As expected, it is not :/ - after the pi booted, I could not connect back to it to start playing music. For some odd reason pulseaudio would not load its bluetooth module, hence I could not pair to it.

After some googling, I found that I could specify which modules are loaded when pulseaudio starts. So the magic edit lives in /etc/pulse/

The load-module line has to be uncommented.

This sort of fixed the issue, but it still would make trouble. I still haven’t figured out why, but when I list the media sources with pactl list sources short, pulseaudio does something and initializes the bluetooth module. Success!

Now let’s add this command to run on startup. One way of doing it is to create a systemd service and run it once on and/or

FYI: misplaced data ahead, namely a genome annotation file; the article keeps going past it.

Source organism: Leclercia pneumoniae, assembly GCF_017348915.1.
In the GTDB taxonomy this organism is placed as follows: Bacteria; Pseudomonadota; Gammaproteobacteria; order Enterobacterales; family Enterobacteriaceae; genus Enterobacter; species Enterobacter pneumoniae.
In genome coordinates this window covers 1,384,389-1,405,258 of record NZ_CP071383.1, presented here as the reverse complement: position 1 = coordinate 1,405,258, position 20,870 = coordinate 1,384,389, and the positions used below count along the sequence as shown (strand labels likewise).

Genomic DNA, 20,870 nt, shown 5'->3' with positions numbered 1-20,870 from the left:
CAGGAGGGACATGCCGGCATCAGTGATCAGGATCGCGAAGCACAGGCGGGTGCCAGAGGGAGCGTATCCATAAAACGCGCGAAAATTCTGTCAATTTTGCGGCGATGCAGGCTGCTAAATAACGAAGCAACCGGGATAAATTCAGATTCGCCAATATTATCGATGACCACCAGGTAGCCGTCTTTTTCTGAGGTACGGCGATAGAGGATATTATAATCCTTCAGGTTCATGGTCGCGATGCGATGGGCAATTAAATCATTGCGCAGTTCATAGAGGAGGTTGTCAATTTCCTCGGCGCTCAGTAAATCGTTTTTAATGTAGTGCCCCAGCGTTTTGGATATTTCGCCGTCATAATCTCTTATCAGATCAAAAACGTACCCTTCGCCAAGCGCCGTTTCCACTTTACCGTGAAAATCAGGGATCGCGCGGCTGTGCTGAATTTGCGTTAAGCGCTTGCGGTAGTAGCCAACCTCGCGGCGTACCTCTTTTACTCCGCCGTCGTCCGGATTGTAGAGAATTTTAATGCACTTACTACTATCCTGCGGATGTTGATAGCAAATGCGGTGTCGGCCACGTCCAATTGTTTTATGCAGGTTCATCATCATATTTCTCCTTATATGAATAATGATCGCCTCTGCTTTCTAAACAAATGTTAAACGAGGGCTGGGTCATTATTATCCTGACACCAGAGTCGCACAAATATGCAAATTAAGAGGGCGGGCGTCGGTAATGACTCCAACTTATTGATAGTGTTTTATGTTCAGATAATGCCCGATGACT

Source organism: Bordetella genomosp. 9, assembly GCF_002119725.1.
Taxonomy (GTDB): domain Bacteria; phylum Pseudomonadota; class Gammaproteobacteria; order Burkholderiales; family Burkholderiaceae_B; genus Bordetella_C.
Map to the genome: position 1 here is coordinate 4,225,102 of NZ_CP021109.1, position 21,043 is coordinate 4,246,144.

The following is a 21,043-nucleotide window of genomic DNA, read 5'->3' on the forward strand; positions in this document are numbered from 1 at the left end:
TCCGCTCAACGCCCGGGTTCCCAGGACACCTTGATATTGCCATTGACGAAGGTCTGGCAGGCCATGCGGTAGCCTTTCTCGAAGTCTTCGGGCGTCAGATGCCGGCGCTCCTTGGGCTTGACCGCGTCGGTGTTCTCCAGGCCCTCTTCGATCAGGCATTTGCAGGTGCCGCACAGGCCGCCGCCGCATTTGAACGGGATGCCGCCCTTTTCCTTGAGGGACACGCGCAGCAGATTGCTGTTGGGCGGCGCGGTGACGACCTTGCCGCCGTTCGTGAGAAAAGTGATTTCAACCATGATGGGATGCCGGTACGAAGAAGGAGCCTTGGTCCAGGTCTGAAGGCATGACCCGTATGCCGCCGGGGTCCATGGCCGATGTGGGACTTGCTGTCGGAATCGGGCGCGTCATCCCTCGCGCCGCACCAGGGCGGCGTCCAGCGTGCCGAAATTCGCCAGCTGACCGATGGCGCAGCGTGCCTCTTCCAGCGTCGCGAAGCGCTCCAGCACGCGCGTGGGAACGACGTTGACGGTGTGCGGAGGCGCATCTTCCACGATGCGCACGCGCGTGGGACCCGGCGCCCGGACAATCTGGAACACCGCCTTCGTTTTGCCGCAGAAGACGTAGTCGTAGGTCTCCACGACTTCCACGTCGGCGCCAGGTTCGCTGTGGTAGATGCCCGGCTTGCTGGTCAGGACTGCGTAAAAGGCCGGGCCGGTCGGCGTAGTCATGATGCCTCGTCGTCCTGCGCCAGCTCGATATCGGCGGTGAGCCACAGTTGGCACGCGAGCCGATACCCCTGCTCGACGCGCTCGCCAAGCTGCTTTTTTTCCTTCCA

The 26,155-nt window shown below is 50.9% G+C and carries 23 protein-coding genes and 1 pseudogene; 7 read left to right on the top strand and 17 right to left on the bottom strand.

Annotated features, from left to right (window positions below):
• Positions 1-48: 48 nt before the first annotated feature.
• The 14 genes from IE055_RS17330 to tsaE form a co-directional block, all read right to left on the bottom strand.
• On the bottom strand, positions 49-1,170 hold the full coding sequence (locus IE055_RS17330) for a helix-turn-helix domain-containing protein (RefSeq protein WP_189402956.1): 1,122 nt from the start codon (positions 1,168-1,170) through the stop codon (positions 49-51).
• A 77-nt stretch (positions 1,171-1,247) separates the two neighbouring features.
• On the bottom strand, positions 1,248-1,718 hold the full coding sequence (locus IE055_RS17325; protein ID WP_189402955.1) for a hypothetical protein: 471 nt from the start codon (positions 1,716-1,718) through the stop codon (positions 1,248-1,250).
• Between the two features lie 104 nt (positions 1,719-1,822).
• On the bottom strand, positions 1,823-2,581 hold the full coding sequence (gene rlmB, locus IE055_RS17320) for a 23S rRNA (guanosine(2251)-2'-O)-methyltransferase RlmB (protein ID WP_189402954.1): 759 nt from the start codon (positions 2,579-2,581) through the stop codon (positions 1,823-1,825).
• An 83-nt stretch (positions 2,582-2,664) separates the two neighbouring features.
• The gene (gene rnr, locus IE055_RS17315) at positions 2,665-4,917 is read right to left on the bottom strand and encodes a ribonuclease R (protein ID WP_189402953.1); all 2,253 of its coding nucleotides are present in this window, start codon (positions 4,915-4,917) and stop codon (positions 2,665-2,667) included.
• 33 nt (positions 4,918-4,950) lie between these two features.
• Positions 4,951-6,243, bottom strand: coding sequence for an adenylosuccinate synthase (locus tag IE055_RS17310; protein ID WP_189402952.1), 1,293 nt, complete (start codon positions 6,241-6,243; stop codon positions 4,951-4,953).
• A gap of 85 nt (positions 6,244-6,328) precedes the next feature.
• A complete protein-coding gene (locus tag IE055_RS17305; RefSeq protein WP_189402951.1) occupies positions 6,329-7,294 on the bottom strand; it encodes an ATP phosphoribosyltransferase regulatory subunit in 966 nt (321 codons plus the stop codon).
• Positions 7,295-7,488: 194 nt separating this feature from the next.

But me, being lazy, I know that I can run scripts by dropping a line in /etc/rc.local. Now this may not be the best way of doing it, but if it works - it ain’t stupid.

I popped that in, rebooted the pi but alas it failed to initialize the module… The most annoying part is that when I ssh into it and manually run the command, it works and now I can connect to the pi.

It took me a while to figure out that apparently pulseaudio does not start as root but as the user ‘pi’:

The ‘aha’ moment is that rc.local runs, but once it tries to execute pactl as root but it failes and because of the #/bin/sh -e at the beginning (the ‘-e’) it exits once that command fails and doesn’t run anything else. So what I had to do in rc.local was run this command as ‘pi’ and it would all work!

su pi -c 'pactl list sources short